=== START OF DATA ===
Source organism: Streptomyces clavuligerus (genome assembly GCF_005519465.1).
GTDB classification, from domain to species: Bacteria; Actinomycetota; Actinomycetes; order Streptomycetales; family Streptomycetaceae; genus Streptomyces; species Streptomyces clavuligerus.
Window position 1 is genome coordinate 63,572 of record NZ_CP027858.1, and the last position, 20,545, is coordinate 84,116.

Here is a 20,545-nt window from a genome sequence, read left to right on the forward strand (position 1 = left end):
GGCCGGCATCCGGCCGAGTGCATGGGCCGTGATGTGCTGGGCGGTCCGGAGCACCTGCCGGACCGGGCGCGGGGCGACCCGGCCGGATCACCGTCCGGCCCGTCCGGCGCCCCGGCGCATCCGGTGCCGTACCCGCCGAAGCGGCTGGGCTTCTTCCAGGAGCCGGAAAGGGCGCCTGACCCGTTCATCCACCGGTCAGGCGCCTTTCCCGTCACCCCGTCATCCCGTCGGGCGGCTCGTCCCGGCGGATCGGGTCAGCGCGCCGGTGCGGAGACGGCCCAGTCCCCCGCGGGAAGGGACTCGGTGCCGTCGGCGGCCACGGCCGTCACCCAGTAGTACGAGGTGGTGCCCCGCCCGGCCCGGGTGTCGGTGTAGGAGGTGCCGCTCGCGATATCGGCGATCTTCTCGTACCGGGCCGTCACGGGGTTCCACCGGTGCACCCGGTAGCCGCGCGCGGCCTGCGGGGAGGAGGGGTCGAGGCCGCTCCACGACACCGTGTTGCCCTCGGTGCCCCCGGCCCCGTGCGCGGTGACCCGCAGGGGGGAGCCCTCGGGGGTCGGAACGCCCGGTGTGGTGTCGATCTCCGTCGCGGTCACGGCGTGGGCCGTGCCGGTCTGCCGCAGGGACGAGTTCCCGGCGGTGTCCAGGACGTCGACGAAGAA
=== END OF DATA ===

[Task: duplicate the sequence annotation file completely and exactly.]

Source organism: Streptomyces clavuligerus (genome assembly GCF_005519465.1).
GTDB classification, from domain to species: Bacteria; Actinomycetota; Actinomycetes; order Streptomycetales; family Streptomycetaceae; genus Streptomyces; species Streptomyces clavuligerus.
Window position 1 is genome coordinate 63,572 of record NZ_CP027858.1, and the last position, 20,545, is coordinate 84,116.

Here is a 20,545-nt window from a genome sequence, read left to right on the forward strand (position 1 = left end):
GGCCGGCATCCGGCCGAGTGCATGGGCCGTGATGTGCTGGGCGGTCCGGAGCACCTGCCGGACCGGGCGCGGGGCGACCCGGCCGGATCACCGTCCGGCCCGTCCGGCGCCCCGGCGCATCCGGTGCCGTACCCGCCGAAGCGGCTGGGCTTCTTCCAGGAGCCGGAAAGGGCGCCTGACCCGTTCATCCACCGGTCAGGCGCCTTTCCCGTCACCCCGTCATCCCGTCGGGCGGCTCGTCCCGGCGGATCGGGTCAGCGCGCCGGTGCGGAGACGGCCCAGTCCCCCGCGGGAAGGGACTCGGTGCCGTCGGCGGCCACGGCCGTCACCCAGTAGTACGAGGTGGTGCCCCGCCCGGCCCGGGTGTCGGTGTAGGAGGTGCCGCTCGCGATATCGGCGATCTTCTCGTACCGGGCCGTCACGGGGTTCCACCGGTGCACCCGGTAGCCGCGCGCGGCCTGCGGGGAGGAGGGGTCGAGGCCGCTCCACGACACCGTGTTGCCCTCGGTGCCCCCGGCCCCGTGCGCGGTGACCCGCAGGGGGGAGCCCTCGGGGGTCGGAACGCCCGGTGTGGTGTCGATCTCCGTCGCGGTCACGGCGTGGGCCGTGCCGGTCTGCCGCAGGGACGAGTTCCCGGCGGTGTCCAGGACGTCGACGAAGAA